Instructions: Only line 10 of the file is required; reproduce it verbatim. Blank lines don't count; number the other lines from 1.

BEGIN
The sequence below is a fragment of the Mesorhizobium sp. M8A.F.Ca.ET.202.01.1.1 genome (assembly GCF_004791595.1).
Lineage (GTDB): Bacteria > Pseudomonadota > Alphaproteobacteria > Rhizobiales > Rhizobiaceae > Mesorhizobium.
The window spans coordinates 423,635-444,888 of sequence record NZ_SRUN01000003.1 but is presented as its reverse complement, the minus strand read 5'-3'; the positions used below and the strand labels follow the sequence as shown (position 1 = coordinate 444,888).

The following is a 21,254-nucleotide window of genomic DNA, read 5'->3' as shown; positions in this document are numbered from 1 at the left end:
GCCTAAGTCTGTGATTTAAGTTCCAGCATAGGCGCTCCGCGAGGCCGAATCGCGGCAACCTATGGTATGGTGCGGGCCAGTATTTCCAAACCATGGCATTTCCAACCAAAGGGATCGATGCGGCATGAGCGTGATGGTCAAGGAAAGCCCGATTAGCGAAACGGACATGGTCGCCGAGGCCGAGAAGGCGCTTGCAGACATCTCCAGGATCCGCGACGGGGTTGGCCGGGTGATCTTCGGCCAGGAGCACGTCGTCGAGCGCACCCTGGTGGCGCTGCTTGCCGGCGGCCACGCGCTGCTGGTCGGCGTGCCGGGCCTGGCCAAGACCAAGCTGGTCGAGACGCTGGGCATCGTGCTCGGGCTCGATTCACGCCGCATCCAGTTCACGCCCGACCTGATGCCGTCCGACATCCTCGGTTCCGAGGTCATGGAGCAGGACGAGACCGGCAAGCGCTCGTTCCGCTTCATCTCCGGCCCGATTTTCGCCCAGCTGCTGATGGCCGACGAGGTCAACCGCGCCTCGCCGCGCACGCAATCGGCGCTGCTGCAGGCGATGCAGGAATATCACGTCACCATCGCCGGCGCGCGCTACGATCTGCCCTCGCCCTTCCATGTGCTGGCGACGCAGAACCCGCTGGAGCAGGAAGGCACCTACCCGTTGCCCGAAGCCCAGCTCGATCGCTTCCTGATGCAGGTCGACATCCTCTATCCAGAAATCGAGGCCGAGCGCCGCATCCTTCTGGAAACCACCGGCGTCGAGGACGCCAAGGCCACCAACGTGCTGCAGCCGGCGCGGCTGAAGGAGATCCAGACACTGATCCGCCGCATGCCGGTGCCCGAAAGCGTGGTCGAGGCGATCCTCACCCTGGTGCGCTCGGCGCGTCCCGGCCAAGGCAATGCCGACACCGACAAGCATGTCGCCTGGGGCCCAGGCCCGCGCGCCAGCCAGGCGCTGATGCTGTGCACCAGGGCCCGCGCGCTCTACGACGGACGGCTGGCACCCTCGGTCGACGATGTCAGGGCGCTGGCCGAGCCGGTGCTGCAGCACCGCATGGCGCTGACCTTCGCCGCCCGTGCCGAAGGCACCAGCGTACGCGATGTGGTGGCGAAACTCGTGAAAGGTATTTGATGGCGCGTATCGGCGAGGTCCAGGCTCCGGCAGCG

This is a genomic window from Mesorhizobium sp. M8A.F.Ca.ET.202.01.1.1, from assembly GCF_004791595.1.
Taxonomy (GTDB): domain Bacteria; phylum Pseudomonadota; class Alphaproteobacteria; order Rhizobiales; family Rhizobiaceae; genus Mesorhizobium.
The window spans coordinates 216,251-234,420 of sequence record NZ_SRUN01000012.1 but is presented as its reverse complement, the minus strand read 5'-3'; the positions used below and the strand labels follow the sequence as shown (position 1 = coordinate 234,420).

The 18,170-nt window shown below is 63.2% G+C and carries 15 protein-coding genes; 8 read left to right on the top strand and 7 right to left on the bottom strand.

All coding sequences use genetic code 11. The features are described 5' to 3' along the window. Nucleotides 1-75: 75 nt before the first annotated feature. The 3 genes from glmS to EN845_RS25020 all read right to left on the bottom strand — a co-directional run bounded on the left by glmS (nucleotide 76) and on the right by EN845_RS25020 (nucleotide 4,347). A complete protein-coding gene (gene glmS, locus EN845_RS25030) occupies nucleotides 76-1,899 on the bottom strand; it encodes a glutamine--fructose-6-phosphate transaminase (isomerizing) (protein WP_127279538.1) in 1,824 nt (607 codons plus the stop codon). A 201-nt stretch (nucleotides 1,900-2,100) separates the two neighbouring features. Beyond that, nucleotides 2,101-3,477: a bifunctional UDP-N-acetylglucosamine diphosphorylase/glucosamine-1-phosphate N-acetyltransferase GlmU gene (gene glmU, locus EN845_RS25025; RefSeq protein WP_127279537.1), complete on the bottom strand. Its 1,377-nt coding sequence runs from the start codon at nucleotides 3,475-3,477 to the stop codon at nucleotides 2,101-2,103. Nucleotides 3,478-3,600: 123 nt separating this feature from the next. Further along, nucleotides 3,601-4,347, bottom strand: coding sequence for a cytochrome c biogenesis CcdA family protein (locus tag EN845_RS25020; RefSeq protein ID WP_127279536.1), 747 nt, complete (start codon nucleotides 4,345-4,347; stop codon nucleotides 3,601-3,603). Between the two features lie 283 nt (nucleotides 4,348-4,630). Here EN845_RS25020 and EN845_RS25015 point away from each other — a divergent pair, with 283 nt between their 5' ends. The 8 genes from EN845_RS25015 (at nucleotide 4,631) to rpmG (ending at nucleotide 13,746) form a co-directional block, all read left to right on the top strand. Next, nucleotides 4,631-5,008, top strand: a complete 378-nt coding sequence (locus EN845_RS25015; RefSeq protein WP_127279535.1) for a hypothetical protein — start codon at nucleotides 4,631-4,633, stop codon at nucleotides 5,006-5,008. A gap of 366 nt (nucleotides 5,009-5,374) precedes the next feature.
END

All coding sequences use genetic code 11. The features are described 5' to 3' along the window. Nucleotides 1-75: 75 nt before the first annotated feature. The 3 genes from glmS to EN845_RS25020 all read right to left on the bottom strand — a co-directional run bounded on the left by glmS (nucleotide 76) and on the right by EN845_RS25020 (nucleotide 4,347). A complete protein-coding gene (gene glmS, locus EN845_RS25030) occupies nucleotides 76-1,899 on the bottom strand; it encodes a glutamine--fructose-6-phosphate transaminase (isomerizing) (protein WP_127279538.1) in 1,824 nt (607 codons plus the stop codon). A 201-nt stretch (nucleotides 1,900-2,100) separates the two neighbouring features. Beyond that, nucleotides 2,101-3,477: a bifunctional UDP-N-acetylglucosamine diphosphorylase/glucosamine-1-phosphate N-acetyltransferase GlmU gene (gene glmU, locus EN845_RS25025; RefSeq protein WP_127279537.1), complete on the bottom strand. Its 1,377-nt coding sequence runs from the start codon at nucleotides 3,475-3,477 to the stop codon at nucleotides 2,101-2,103. Nucleotides 3,478-3,600: 123 nt separating this feature from the next. Further along, nucleotides 3,601-4,347, bottom strand: coding sequence for a cytochrome c biogenesis CcdA family protein (locus tag EN845_RS25020; RefSeq protein ID WP_127279536.1), 747 nt, complete (start codon nucleotides 4,345-4,347; stop codon nucleotides 3,601-3,603). Between the two features lie 283 nt (nucleotides 4,348-4,630). Here EN845_RS25020 and EN845_RS25015 point away from each other — a divergent pair, with 283 nt between their 5' ends. The 8 genes from EN845_RS25015 (at nucleotide 4,631) to rpmG (ending at nucleotide 13,746) form a co-directional block, all read left to right on the top strand. Next, nucleotides 4,631-5,008, top strand: a complete 378-nt coding sequence (locus EN845_RS25015; RefSeq protein WP_127279535.1) for a hypothetical protein — start codon at nucleotides 4,631-4,633, stop codon at nucleotides 5,006-5,008. A gap of 366 nt (nucleotides 5,009-5,374) precedes the next feature.